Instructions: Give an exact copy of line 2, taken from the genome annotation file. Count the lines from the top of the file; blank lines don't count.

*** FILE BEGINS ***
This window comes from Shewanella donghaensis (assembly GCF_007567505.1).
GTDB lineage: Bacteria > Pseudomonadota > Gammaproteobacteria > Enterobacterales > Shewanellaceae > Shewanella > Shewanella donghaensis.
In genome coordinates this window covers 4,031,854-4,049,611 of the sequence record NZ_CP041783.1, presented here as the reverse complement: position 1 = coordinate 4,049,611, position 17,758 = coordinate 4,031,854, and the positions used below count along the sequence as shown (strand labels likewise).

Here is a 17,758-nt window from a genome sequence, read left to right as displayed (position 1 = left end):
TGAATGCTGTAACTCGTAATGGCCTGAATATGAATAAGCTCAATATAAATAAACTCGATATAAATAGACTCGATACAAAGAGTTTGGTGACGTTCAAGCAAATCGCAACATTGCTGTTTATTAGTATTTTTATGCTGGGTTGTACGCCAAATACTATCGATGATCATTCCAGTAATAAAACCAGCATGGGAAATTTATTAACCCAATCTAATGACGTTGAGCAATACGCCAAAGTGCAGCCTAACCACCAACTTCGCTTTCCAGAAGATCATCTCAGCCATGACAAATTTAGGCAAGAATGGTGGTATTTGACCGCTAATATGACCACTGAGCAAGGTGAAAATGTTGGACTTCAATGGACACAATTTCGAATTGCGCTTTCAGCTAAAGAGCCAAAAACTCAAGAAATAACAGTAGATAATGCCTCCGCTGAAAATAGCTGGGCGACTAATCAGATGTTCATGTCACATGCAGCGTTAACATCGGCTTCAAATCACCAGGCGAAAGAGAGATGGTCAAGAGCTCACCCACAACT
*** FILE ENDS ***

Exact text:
GTDB lineage: Bacteria > Pseudomonadota > Gammaproteobacteria > Enterobacterales > Shewanellaceae > Shewanella > Shewanella donghaensis.